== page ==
The comparison today with Uber, the real-time limo service, almost makes itself. Uber instantly pairs available drivers and cars with demand for rides. Crucially, Uber needs a critical mass of both supply and demand on its platform in the same geographical area, down to the same neighborhoods and streets, and needs to be able to update and match them in real time based on their current locations – a task nearly impossible to accomplish at scale on desktops or laptops. There are several forces beyond raw adoption numbers though that enable Uber’s success:

  • Smartphones free us from our desks. When we have problems, questions or desires, we don’t need to return to our homes or offices to satiate them; we can address them on the spot.
  • Touchscreens, Android and iOS are amazingly simple to use. Not only do people have the technology readily available to them, but even the least technically savvy can (and do) use it.
  • Apps are simple, elegant problem solvers. Small, beautiful, and easy-to-use, the best apps are easily understood in seconds.

This is the year these trends will reach critical mass in almost every major market in the US. The result will be that more great companies will be started, gain meaningful traction and drive investment. More startups will get more tries at solving problems, and a virtuous cycle will accelerate the trends.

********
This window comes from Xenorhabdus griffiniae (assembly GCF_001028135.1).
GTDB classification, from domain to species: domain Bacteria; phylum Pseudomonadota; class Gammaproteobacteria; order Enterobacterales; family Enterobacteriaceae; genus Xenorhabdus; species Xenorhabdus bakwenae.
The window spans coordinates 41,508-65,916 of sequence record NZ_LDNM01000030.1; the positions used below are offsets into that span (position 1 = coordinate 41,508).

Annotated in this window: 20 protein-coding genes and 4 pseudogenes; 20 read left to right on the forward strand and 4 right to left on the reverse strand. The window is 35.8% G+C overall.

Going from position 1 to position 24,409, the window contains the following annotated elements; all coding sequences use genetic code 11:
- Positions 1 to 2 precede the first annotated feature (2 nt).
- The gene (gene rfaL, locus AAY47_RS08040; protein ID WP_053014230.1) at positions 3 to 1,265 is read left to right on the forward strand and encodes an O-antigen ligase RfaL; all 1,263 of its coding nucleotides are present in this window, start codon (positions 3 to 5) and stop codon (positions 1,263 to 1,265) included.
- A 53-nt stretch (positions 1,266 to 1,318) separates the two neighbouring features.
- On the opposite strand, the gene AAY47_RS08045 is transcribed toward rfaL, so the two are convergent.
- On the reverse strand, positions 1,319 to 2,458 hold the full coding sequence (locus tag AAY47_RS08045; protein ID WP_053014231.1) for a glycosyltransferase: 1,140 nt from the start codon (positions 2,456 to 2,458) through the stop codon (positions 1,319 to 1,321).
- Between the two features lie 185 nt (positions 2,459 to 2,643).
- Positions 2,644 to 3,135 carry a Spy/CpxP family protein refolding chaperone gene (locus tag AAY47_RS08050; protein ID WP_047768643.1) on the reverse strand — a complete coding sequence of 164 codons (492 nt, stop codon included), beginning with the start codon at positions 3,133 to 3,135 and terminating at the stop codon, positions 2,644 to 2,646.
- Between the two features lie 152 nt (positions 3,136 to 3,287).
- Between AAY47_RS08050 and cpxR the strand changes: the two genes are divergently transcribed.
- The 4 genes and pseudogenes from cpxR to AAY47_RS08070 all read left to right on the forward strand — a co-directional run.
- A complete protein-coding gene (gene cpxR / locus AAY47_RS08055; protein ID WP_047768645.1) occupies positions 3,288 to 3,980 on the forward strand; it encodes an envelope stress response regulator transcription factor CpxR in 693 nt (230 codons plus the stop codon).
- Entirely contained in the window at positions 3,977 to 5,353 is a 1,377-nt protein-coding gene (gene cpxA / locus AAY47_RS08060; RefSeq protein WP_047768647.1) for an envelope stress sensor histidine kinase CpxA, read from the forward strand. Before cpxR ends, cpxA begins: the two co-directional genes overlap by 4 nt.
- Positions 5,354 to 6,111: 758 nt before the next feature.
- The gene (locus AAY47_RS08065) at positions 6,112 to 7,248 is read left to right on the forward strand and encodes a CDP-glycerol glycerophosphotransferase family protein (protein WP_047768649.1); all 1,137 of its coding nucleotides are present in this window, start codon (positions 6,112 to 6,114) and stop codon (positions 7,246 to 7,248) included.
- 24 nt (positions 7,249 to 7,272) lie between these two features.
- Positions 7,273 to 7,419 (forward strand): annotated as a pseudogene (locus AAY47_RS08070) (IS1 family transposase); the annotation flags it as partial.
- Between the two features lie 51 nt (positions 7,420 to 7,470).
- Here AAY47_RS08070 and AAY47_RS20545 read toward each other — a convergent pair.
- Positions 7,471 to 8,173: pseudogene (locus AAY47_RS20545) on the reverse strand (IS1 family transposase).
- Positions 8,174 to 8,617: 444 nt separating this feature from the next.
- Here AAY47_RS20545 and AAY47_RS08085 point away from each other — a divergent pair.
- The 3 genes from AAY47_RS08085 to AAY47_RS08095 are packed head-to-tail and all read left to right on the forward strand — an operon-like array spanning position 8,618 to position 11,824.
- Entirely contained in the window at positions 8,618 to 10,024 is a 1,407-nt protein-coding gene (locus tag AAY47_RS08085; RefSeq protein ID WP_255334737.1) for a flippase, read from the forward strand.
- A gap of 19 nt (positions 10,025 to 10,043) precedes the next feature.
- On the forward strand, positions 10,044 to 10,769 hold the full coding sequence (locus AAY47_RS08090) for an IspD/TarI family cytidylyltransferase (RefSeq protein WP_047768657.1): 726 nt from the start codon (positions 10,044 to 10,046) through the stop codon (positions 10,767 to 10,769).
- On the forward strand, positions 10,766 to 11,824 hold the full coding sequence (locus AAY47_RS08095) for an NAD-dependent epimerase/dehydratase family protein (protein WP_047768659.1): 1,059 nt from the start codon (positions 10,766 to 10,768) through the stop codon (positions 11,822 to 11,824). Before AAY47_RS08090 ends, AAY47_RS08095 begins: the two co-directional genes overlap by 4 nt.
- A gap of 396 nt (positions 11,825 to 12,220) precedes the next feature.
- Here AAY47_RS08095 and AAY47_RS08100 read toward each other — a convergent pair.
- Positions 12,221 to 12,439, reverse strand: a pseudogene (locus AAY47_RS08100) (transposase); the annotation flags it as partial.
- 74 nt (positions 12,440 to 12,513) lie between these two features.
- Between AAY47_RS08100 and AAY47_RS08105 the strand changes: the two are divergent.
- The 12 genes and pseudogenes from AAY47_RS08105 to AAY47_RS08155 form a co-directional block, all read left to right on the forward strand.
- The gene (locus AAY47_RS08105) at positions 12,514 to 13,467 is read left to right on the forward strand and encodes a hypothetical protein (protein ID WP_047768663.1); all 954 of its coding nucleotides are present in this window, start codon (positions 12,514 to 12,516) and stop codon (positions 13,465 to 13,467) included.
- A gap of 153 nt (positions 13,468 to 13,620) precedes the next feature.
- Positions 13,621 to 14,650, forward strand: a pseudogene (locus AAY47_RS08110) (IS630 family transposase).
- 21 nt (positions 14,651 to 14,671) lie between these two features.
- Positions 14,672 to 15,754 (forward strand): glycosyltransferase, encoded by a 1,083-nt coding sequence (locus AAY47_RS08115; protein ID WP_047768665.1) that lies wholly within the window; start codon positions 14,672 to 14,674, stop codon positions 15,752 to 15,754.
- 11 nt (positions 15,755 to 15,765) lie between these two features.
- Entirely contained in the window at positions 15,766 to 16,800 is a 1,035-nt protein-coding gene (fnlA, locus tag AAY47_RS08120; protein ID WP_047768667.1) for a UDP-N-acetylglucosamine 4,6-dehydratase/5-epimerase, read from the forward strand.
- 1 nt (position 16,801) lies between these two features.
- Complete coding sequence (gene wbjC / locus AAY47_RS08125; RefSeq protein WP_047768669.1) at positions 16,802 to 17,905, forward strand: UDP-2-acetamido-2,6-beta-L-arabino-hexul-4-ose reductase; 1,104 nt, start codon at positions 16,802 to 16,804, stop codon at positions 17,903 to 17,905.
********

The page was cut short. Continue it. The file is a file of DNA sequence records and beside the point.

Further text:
Bringing the offline world online poses unique hurdles and rewards

While some problems are easy to identify they may be difficult to solve. Unlike many of the first internet companies, the real world has legacy industries with entrenched lobbies, distribution providers or regulations. Many require real infrastructure that needs to be acquired, integrated with or leased. In the offline world, scale is often much harder than simply spinning up additional servers.

On the other hand, many of these new companies will become natural monopolies – difficult to overthrow once they achieve scale, lock up resources within their systems and start generating significant cash. Many are adaptations or improvements of current businesses, but given the inability of incumbents to design, develop and deploy revolutionary software, we can expect many to be upset by startups.

Looking to the future

Unlike any technology we have ever seen, mobile has the opportunity to improve our minute-by-minute lives, wherever we are. While there are unique perils to the offline world, the significant rewards to those that build these new companies more than offset the risk.

Companies like Uber and HotelTonight are just the tip of the iceberg. Square isn’t just revolutionizing payments, but the experience of paying for things in real life. A company like Highlight will eventually be a real-time, in-person LinkedIn that gives us context, history and information for all of our encounters.

Mobile isn’t a portal to the internet we know today, but a gateway to build world-changing companies that will upend entrenched incumbents and exponentially recast even the most bullish of mobile expectations.

Edward Aten is a designer and entrepreneur. He is the founder and CEO of CopThis and previously founded Follow him on Twitter at @aten.

Photo courtesy of Felix Mizioznikov/